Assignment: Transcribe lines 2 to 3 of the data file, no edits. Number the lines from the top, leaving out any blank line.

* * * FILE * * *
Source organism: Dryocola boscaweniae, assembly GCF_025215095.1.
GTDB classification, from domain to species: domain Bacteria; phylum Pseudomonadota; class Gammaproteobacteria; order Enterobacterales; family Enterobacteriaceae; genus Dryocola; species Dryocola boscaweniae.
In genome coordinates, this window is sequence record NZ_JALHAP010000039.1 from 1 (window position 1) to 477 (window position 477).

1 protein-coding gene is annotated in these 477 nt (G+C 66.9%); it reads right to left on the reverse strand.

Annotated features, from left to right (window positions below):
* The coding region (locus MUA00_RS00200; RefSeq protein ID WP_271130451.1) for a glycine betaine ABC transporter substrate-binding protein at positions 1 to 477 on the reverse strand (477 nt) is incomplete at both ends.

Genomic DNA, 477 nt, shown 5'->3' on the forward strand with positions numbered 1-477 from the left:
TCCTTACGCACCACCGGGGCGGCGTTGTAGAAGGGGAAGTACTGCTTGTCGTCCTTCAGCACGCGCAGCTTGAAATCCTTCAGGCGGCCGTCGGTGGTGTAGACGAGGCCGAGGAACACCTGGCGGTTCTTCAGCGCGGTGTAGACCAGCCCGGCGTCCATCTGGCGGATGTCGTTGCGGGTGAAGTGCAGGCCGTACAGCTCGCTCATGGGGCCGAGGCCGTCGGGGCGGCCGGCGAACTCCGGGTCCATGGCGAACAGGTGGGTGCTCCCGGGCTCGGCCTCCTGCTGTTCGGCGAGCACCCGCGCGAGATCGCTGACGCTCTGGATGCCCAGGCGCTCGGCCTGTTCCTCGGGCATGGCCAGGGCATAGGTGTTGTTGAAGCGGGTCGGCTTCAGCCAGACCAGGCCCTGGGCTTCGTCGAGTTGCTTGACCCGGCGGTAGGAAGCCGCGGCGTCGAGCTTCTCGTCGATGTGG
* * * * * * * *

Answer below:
GTDB classification, from domain to species: domain Bacteria; phylum Pseudomonadota; class Gammaproteobacteria; order Enterobacterales; family Enterobacteriaceae; genus Dryocola; species Dryocola boscaweniae.
In genome coordinates, this window is sequence record NZ_JALHAP010000039.1 from 1 (window position 1) to 477 (window position 477).